It is an interesting list - included is the Lib Dem candidate who stood in the Thanet South election back in 2010 - but it is impossible to see the party members going for anyone other than the party leader.

We will find out next Tuesday. 






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Risking life and Lympne

by Waking up Kent, with kmfm Breakfast presenter Garry Wilson Friday, August 15 2014

On air and online we’re teaming up with Port Lympne Reserve and Howletts for Park Life.

It’s your chance to discover everything you ever wanted to know about the fabulous animals and the people who look after them. Not only that but you can win your own Animal Encounter. I cannot even begin to tell you how awesome (I use that word in its truest sense) such an encounter can be!

Emma and I were invited to get up close and personal with the tigers of Port Lympne. First we met male Siberian tiger Tugar, who Sarah the big cat keeper called a “big softie”. He was certainly big: 200 kilos and about 8 feet tall when he was “greeting” us on his hind legs. He was “softie” enough to let us feed him slabs of meat through the fence. If you’re looking for a rush of adrenaline that’ll make your hairs stand up, your stomach turn to lead and your body buzz like there’s a low electric current going through it, then it’s just what you’re looking for.

We weren’t even allowed to feed his mate Ingrid and his two daughters. They were a bit more “feisty” and we had to leave their feeding to the professionals. It made you realise that being a caveman with only a pointy stick to keep beasts at bay must really have sucked.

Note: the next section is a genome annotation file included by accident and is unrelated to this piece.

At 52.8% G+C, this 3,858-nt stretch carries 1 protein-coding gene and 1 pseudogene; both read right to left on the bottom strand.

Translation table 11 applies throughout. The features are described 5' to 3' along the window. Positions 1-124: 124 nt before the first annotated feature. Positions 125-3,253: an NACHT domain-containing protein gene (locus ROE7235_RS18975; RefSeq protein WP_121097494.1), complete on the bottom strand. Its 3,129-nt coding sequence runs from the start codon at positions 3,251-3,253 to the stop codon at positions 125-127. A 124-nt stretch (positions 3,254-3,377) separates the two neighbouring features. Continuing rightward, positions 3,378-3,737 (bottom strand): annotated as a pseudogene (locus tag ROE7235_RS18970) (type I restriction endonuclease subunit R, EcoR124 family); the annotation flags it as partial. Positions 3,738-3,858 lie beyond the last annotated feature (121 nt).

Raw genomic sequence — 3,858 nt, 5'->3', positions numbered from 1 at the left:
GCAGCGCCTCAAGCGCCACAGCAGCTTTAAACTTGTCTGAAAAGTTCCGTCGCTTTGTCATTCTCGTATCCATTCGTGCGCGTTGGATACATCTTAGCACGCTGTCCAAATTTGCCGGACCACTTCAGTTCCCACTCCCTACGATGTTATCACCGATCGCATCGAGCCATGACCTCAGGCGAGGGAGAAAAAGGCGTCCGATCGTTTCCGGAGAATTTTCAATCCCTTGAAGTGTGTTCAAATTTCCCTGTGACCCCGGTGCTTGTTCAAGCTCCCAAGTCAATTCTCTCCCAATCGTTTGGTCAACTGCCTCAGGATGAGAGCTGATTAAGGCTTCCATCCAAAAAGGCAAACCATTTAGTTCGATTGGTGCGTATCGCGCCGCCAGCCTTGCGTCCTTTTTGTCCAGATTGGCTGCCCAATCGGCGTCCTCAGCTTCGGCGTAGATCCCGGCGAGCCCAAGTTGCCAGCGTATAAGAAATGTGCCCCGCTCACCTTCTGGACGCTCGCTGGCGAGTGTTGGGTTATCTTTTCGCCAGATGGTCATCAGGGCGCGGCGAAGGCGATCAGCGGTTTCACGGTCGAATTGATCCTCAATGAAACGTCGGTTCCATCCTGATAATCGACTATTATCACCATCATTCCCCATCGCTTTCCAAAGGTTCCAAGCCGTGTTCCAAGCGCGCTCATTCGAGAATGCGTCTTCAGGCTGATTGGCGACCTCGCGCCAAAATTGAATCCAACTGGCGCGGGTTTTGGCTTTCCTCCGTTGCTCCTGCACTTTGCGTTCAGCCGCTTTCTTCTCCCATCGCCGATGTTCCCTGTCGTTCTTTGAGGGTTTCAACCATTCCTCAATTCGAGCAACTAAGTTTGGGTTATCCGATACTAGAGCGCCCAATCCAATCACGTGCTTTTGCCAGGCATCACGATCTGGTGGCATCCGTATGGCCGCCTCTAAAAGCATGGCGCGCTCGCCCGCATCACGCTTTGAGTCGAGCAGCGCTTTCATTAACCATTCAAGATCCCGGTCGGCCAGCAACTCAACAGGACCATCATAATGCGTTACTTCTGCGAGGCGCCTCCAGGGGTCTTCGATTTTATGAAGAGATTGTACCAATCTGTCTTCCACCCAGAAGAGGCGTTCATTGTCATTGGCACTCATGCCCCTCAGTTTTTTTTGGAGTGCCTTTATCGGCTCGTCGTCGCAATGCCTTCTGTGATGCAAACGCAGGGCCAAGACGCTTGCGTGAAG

Details at

Categories: kmfm

The final throes of the British Empire

by The Codgers' Club Friday, August 15 2014

by Alan Watkins

A notable anniversary which passed last night has strong links with Medway.

Midnight on August 14 1947 was the precise moment the Indian subcontinent was handed over to the locals to run themselves. It was called Freedom at Midnight. It was the end of the British Empire.

The country was split up in six weeks under instructions from Lord Louis Mountbatten.

It was bound to lead to mistakes, and the errors continue today. One million died in religious and territorial slaughter. More than 20 million were displaced as Hindus headed for India and Muslims made for the two parts of Pakistan. More died when Eastern Pakistan split away to become Bangladesh.

In the midst of it all the influence of Medway people was considerable and it has continued to be the centre of Indian interest to the present day.

Royal Engineers had been in India for about 100 years, exploring and mapping the continent. One – 20-year-old Lt (later Sir) Alexander Cunningham – is known as the Father of Indian Archaeology.

Another was Lt Horatio Hubert Kitchener – who became Secretary of War until he was killed in 1916.

There were many Medway people in India who played roles in the final days of the Raj. Frederick Pound, from Strood, was in the Royal Military Police at the time of partition. His daughter Sheila and her husband Malcolm Leith, of Maidstone Road, Rochester, found a photo album of his time in Rawalpindi and Murree after he died four years ago.

“He never talked of his time in service,” said Malcolm, “except once when he said he would have liked to stay in India – but had a wife back home in England.”


Tommy Whatrup, 87, of Lime Court, Wigmore, still has vivid memories of his service with the Queen’s Regiment at the end of the Raj.